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Cultures And Customs From The Other Culture--005: Christmas
by Mr. Mike J (England)
Hi, friends, today is Christmas Eve in Europe, Asia and Australia and tomorrow it will be in America, right? :-) Now it is the midnight in China already, but, I can still often hear someone are greeting each other outside for they are still celebrating Christmas -- now in China there are more and more people celebrate Christmas, and in every shop, hotel and restaurant, the waiters/ waitresses are working wear in Christmas hats and the Christmas trees and the picture of Santa Claus can be seen everywhere.   

Anyway, we have no a holiday for it... :-)

I am luck to receive many Christmas greetings from many friends. Here I would like to publish an article that was written to introduce something about Christmas by Mr. Mike J. from England and hope you enjoy it. :-)

If you have any questions, comments and suggestions, please write to shirley@ebridge.cn , or shirleyz004@yahoo.com, You are welcomed.

Sat, Dec 24, 2005

¡°Fear not: for, behold, I bring you good tidings of great joy that shall be to all people. For this day, is born to you a saviour, who is Christ the Lord.¡±

Thus, according to St Luke, did the Angel of the Lord announce to the poor shepherds watching their sheep in the hills around Bethlehem, the birth of Christ. Christmas day is when we celebrate the birth of Jesus Christ and literally means ¡°Christ mass¡± ( the ¡°mass¡± is a Roman Catholic religious rite). Nobody knows the actual date of Christ¡¯s birth, but there are several theories about why December 25th was chosen to commemorate it. One theory is that it is based on an attempt to calculate the actual day, but it is generally thought that the early Catholic Church chose that date in order to supplant the various pagan festivals of different cultures that occurred around the time of the northern winter solstice with a festival of its own.

For many parents of small children, Christmas day will be announced, probably at around 6am, by their own ¡°little angels¡±, calling: ¡°Mommy! Daddy! Look what Santa brought me!¡± Gift giving is one of the many traditions associated with Christmas and is said to follow the example of the Magi (the three wise men) who brought gifts for the baby Jesus.

Many small children are told that on the night before Christmas (Christmas eve), Santa Claus will visit them on his reindeer-drawn sleigh, slip down the chimney and leave them gifts, but only if they¡¯re, asleep, and only if they¡¯ve been good¡­so they go to bed excited, but hoping that if they catch a glimpse of the red clad old man with the long while beard, that he won¡¯t notice! The character of Santa Claus is based on a minor 4th century saint, St Nicholas, who was noted for his kindness and generosity.

In the first week or so of December, many people start to decorate their houses for Christmas, they will buy a Christmas tree, a coniferous tree such as spruce, and decorate it with coloured lights and glass baubles, perhaps some tinsel, and place a fairy or a star at the top of the tree. Some people hang paper streamers across their ceilings and decorate pictures, mirrors etc with tinsel. Recently in the UK, some people have taken to lighting up the outside of their houses coloured lights and lit novelties such as snowmen, reindeer Santas etc. People may hang a holly wreath (holly is an evergreen plant with prickly leaves) on their front door and a piece of mistletoe ( a parasitic plant) above some of the doorways in the house¡­there is a tradition of ¡°kissing under the mistletoe¡±. In the evenings people are busy writing Christmas cards to their friends and relatives and the next morning the postman¡¯s bag is bulging with hundreds of these cards. During church services ¡°carols¡± (hymns about Christ¡¯s birth) will be sung and on prominent display will be a nativity scene with statues of Mary and Joseph and the baby Jesus and some shepherds (and their animals) in attendance. All these decorations stay up over the Christmas holiday and are taken down by the twelfth day after Christmas.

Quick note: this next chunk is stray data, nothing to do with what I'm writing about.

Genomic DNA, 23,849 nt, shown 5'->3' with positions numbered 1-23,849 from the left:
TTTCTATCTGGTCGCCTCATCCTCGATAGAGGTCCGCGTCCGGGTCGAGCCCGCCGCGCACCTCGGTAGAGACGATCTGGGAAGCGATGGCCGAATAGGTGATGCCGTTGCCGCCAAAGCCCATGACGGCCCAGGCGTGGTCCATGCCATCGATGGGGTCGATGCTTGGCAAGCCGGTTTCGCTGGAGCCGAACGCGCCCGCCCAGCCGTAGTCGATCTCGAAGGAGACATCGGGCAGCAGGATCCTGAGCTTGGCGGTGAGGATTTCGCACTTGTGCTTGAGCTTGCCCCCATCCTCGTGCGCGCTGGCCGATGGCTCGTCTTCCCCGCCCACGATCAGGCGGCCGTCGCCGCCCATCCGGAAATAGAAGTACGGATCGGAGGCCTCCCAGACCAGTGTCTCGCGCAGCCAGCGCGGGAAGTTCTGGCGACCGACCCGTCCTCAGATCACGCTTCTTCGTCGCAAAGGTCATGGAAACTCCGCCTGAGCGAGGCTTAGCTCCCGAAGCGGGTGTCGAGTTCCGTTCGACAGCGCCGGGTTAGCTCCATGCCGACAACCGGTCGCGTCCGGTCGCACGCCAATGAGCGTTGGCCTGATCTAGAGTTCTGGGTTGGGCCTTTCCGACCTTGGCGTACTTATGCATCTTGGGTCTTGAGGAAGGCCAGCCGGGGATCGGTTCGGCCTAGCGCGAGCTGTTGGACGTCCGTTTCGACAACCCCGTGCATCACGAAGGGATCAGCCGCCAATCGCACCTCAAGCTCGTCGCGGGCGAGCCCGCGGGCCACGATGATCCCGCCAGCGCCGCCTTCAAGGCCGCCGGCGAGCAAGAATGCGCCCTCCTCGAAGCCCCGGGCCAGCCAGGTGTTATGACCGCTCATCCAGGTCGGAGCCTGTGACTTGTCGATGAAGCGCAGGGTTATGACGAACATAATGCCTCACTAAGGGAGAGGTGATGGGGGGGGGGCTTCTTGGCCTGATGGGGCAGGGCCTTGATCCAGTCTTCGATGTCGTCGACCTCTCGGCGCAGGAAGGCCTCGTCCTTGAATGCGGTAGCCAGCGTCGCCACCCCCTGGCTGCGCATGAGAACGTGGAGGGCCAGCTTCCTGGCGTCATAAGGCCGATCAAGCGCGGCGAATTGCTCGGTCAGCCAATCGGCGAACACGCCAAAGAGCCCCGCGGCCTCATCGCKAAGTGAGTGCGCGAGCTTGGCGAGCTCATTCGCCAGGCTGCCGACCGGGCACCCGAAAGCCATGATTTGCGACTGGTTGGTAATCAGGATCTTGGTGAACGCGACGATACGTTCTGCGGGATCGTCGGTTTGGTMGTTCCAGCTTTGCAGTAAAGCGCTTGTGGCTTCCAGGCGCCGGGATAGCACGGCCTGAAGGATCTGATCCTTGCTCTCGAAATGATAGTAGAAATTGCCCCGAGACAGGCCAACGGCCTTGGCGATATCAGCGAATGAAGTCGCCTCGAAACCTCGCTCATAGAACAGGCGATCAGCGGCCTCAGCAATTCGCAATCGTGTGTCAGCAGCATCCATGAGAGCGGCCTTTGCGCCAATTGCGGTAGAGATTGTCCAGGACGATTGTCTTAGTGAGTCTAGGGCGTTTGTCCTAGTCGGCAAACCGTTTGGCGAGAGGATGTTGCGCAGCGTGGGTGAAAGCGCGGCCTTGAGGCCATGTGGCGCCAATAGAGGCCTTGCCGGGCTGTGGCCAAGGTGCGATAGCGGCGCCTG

Commercially, the onset of the Christmas season seems to occur earlier and earlier each year, with the appearance of Christmas seasonal goods in the supermarkets, which these days are put out during September. There will be a whole aisle devoted to Christmas cards, wrapping paper, Christmas trees, decorations etc. The commercial pressure builds up momentum during November with Christmas decorations going up in shopping malls and high streets, giving the impression that there isn¡¯t much time left to buy all those gifts. Children¡¯s television is bombarded with adverts for the latest toys and games and shops advertise gift ideas for great aunt Agatha or that rich uncle who seems to have everything. This retail pressure seems to culminate in a near shopping frenzy in the last few days before Christmas when people are buying the food and drink for the Christmas holiday period, at certain times it¡¯s so crowded in the supermarket that it may take 10 or 15 minutes to go from one end of an aisle to the other.

In the light of all this commercialism and ephemera, it is easy to become cynical about the meaning of Christmas, but I do believe that most people do have something of the spirit of Christmas in their hearts trough all these festivities, that of peace and goodwill to all people, or as the angels in St Luke¡¯s gospel sang:
¡°Glory to God in the highest; and on earth peace to men of good will.¡±

A happy Christmas to everyone!